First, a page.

O would some power the gift to give us to see ourselves as others see us.
In this blog, I want to detail our approach to building colour palettes and touch briefly upon some of the ways in which colour shapes people’s perceptions of brand identity.
Does colour matter?
Your core brand colour communicates a lot of information about your business. Before a single word has been read, people will have already begun forming opinions. Evidence suggests people make judgements about your business based on your colour palette. In one study, researchers found that “90% of snap judgments made about products can be based on colour alone”. This is just one of the reasons we think carefully about colour choice.
There are several stages we go through when designing a colour scheme for a client;
(1) Identify a client’s target audience.
(2) Select a core brand colour that ‘fits’ the brand Identity.
(3) Create a colour palette that complements the brand colour.
(4) Choose a high contrast accent colour for use in calls to action.
Let’s go through each in turn;
1. Consider the target audience’s colour preferences
There are many claims out there about how colour impacts peoples perception of a brand. Unfortunately, most of them have no evidential basis at all. Thankfully, there are a few robust findings that we can rely upon to help guide us when deciding on a core brand colour.
One of those robust findings is the observation of subtle but significant differences in colour preferences between the sexes. Since colour has such a significant impact on peoples snap judgements, we recommend taking these preferences into consideration: especially if your target audience leans towards one demographic over the other.
2. Select a core brand colour that ‘fits’ the brand identity
Nearly every academic study on colours and branding will tell you that it’s important for your brand’s colours to support the personality you want to portray. A bright yellow funeral director may be eye-catching but it won’t be perceived as appropriate by customers and sales will suffer as a result.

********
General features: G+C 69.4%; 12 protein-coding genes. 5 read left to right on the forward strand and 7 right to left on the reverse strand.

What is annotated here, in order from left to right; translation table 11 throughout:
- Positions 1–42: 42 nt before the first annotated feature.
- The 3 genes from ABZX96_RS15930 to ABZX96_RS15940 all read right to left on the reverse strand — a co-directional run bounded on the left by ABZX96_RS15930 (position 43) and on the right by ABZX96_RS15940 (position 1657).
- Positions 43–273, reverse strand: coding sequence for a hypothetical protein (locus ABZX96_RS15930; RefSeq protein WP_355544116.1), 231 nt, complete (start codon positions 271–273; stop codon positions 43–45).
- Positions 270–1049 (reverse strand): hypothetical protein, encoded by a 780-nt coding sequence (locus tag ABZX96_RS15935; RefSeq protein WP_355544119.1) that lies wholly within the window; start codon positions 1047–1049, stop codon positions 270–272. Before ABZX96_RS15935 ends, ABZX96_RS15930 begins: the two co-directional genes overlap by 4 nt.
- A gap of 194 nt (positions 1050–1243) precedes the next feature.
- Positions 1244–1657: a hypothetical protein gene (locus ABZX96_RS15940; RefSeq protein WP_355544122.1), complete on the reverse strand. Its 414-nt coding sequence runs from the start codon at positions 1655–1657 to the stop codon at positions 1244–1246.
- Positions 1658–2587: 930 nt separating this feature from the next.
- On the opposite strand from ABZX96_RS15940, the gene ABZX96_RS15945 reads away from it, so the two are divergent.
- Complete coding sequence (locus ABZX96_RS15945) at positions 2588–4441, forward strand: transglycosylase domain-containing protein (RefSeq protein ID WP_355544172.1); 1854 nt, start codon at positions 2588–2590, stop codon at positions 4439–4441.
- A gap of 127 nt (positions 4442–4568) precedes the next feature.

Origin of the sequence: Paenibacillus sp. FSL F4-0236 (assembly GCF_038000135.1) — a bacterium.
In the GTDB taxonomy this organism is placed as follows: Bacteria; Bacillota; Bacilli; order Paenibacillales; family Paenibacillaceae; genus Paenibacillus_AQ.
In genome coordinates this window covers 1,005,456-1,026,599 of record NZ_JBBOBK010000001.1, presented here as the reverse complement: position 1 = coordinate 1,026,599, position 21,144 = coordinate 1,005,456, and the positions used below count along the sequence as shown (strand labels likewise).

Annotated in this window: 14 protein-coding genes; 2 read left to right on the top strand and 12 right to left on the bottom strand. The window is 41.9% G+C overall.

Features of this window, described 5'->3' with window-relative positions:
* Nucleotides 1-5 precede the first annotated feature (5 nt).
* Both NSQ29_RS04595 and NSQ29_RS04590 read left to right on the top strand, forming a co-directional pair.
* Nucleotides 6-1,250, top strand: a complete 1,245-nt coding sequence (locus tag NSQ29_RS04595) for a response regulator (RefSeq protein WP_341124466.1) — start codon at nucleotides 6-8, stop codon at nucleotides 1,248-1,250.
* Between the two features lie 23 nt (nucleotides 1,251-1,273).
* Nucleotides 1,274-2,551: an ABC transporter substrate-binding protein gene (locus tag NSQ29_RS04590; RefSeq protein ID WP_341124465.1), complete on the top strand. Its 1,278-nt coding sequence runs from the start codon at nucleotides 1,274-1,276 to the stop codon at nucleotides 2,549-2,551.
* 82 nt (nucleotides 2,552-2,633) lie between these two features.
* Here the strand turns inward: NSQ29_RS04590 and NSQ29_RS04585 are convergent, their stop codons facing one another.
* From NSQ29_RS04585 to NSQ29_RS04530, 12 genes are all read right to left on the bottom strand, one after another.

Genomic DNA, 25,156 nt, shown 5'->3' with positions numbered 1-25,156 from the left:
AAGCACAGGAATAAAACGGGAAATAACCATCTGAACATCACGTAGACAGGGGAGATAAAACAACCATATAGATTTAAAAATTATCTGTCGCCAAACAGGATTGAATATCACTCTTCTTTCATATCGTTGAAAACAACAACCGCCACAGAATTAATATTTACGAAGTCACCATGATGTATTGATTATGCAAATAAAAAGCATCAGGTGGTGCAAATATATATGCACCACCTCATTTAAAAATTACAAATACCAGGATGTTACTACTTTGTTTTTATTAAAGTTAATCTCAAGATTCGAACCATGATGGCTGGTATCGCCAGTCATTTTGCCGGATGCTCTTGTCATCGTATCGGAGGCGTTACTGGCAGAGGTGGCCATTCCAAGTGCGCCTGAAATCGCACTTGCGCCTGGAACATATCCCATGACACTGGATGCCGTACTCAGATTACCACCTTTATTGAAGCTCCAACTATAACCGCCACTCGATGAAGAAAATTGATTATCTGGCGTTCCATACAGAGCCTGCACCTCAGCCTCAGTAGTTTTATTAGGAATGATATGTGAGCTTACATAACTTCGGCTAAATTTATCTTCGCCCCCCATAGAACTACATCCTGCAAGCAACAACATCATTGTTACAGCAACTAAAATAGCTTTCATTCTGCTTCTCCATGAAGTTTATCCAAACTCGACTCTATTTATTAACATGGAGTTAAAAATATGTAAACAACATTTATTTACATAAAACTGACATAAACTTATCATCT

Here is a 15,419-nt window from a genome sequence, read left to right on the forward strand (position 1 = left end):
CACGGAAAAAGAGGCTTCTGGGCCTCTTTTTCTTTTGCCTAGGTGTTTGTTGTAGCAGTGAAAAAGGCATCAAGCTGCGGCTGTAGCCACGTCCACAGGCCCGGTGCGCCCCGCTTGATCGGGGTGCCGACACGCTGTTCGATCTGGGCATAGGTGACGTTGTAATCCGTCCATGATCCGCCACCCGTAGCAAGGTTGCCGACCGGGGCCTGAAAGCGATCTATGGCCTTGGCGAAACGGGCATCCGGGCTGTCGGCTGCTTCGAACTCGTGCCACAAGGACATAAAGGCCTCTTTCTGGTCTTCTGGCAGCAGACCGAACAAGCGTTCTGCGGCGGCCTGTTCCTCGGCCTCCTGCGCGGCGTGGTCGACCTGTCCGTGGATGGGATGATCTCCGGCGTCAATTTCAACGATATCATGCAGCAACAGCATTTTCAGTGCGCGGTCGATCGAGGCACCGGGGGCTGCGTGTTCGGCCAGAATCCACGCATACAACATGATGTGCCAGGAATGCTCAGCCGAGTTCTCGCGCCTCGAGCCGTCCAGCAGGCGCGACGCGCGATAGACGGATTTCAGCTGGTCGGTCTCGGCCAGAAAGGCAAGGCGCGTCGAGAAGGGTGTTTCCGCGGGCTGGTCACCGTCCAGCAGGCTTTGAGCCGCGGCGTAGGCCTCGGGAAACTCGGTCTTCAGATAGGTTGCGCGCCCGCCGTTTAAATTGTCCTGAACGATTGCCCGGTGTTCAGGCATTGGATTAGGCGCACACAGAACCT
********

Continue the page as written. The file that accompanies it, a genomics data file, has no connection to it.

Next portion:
At Tartan, we think getting this ‘fit’ right is the most important consideration when choosing a brand colour. For example, while subtle pastels may work well for a high-end boutique fashion store, a mass-market children’s toy company will usually be better opting for vibrant primary colours.
3. Create a colour palette
Once you have identified your core brand colour, the next step is to create a colour palette made up of secondary and accent colours. There are a number of free tools which can help you do this. Our favourites are;
4. Pick a high contrast colour for calls to action
The use of a high contrast accent colour in calls to action is a common design pattern on the web for a reason: it’s extremely effective.
An item that “stands out like a sore thumb” is more likely to be noticed and remembered. This psychological principle is known as the Isolation Effect. By using colour to make your calls to action stand out we can significantly improve sign-up rates over baseline controls.
Colour is an exciting topic and new research about its effect is being published every day. We hope this blog has inspired you to think more about colour and about what your brand colour says about your business.
Thanks for reading